Exide Industries, a leader in lead-acid batteries business, has reportedly planned to pour Rs. 1000 crore in its new facility which is coming up in Gujarat, to advance the development of current lithium-ion technology.
According to trusted sources, last month Exide tied up with Leclanché – a Swiss company, for manufacturing batteries with lithium-ion cell technology. With this step, Exide wants to capture the booming EV (Electric Vehicles) market, and their new plant is expected to start running by mid-2020.
For the uninitiated, Exide is also investing in U.S.’s Advanced Battery Concepts to manufacture batteries which consume less lead. Such products would reduce Exide’s dependency on conventional lead-acid batteries, where there is aggressive competition and unpredictable lead price fluctuations, cite trusted sources.
Gautam Chatterjee, MD, Exide said that they will invest around Rs. 1000 crore in the Gujarat plant. He further informed that the facility acquired by the company from Tudor India will be transferred in favor of the joint venture.
He sees an increase in lithium-ion batteries’ demand as the government is pushing for greener state-owned transport infrastructure like city buses, e-rickshaws. He added that they will be procuring cells until they get a substantial volume. If they produce the lithium-ion battery’s cells themselves, it would cost them around Rs. 800 crores, apparently.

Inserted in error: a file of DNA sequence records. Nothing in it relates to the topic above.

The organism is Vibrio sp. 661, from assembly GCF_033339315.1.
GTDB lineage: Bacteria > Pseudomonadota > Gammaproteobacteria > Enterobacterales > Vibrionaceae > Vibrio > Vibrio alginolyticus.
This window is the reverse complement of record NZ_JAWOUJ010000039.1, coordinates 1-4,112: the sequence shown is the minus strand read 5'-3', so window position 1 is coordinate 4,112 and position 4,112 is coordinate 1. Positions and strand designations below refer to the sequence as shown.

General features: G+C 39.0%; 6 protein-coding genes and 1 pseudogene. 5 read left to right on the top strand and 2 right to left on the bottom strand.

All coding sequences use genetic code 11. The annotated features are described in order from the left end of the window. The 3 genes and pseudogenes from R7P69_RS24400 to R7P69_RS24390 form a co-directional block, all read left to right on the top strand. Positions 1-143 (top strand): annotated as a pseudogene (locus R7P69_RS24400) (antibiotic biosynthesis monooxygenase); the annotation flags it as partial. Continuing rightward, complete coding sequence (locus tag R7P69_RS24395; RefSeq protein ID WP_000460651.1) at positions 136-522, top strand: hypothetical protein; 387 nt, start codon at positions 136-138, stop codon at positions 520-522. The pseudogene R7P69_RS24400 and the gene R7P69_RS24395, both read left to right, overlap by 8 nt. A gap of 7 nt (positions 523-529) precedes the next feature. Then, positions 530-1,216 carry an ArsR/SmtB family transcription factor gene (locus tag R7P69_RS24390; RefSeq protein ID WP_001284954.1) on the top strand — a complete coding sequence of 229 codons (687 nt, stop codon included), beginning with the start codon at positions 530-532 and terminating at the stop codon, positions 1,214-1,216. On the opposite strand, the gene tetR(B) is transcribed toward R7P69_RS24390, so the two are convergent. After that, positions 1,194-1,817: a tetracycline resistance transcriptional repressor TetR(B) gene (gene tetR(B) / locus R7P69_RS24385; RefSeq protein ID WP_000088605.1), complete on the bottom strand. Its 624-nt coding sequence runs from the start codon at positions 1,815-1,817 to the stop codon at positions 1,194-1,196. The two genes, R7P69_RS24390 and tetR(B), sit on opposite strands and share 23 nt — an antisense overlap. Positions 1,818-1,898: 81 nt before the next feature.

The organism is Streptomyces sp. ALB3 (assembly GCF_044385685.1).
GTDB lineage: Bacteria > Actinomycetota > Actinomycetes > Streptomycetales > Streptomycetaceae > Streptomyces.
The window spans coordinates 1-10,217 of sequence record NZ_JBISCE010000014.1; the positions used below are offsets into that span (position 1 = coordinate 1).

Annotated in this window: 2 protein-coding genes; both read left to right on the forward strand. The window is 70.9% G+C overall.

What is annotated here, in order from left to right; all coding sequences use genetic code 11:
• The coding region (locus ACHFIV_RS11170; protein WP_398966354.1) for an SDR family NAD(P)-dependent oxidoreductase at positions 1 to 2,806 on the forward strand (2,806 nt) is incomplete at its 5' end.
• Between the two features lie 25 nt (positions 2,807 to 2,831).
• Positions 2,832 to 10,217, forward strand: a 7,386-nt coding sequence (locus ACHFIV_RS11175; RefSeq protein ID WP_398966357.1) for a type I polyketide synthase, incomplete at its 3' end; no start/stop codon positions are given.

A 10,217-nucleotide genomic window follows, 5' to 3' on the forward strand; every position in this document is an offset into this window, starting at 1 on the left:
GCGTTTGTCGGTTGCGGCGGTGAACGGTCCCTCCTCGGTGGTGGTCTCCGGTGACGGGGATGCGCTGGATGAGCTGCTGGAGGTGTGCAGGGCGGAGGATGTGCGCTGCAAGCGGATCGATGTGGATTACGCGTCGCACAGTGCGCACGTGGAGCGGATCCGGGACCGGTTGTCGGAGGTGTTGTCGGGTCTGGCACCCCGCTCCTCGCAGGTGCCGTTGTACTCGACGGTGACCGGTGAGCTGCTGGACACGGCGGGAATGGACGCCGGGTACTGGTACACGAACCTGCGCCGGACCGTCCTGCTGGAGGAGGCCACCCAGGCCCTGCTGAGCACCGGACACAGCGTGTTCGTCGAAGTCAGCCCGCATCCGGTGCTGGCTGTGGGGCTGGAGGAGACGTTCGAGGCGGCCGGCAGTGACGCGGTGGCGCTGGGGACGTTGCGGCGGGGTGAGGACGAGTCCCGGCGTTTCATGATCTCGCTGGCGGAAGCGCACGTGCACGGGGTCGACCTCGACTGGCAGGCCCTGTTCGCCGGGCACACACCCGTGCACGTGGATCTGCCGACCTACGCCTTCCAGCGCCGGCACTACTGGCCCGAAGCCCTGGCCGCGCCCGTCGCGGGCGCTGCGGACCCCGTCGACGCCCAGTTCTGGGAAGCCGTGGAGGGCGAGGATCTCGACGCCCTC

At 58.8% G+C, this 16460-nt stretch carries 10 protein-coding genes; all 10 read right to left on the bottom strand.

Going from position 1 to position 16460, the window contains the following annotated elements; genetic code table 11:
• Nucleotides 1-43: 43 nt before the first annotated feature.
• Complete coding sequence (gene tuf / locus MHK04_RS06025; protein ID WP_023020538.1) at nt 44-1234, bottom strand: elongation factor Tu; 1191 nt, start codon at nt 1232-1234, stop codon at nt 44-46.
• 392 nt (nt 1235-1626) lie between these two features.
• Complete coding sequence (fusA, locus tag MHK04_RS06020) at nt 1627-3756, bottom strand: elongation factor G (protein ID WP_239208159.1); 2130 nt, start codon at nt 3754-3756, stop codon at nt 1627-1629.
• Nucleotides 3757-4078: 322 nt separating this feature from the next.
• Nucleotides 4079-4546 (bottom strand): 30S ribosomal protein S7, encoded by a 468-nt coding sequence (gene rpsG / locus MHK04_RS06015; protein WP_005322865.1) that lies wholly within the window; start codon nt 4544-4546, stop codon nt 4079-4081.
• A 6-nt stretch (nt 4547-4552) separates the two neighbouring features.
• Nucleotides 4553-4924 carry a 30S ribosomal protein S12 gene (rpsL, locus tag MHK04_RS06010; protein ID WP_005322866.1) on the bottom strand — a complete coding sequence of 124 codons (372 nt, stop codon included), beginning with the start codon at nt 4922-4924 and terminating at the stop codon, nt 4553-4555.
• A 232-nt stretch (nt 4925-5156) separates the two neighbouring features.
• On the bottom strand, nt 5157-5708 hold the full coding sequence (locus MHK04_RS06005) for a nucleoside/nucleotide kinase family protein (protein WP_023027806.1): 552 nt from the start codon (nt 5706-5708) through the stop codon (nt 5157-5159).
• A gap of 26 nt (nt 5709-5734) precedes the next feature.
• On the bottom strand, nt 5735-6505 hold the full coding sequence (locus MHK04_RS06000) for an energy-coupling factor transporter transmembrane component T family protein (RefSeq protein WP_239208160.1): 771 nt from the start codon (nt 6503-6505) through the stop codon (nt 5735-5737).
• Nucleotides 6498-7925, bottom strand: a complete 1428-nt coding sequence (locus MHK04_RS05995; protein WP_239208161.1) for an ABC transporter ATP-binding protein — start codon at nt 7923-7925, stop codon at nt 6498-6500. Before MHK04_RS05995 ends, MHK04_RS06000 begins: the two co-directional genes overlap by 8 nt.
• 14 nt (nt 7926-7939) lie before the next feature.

Chatterjee said that Exide is also working on the Greenseal (bipolar) technology which would bring down lead consumption by about 30% using technology procured from Advanced Battery Solutions. He added, it is quite a pathbreaking technology as lead accounts for 40% of the total battery cost and by using bipolar storage batteries, the cost can be cut down by about 10%, which is remarkable. He said that they are yet to decide on which plant locations it should be produced in.
According to reports, the Greenseal technology of Exide Industries claims to increase battery life by around 300% & recharge faster by two times, compared to lead batteries.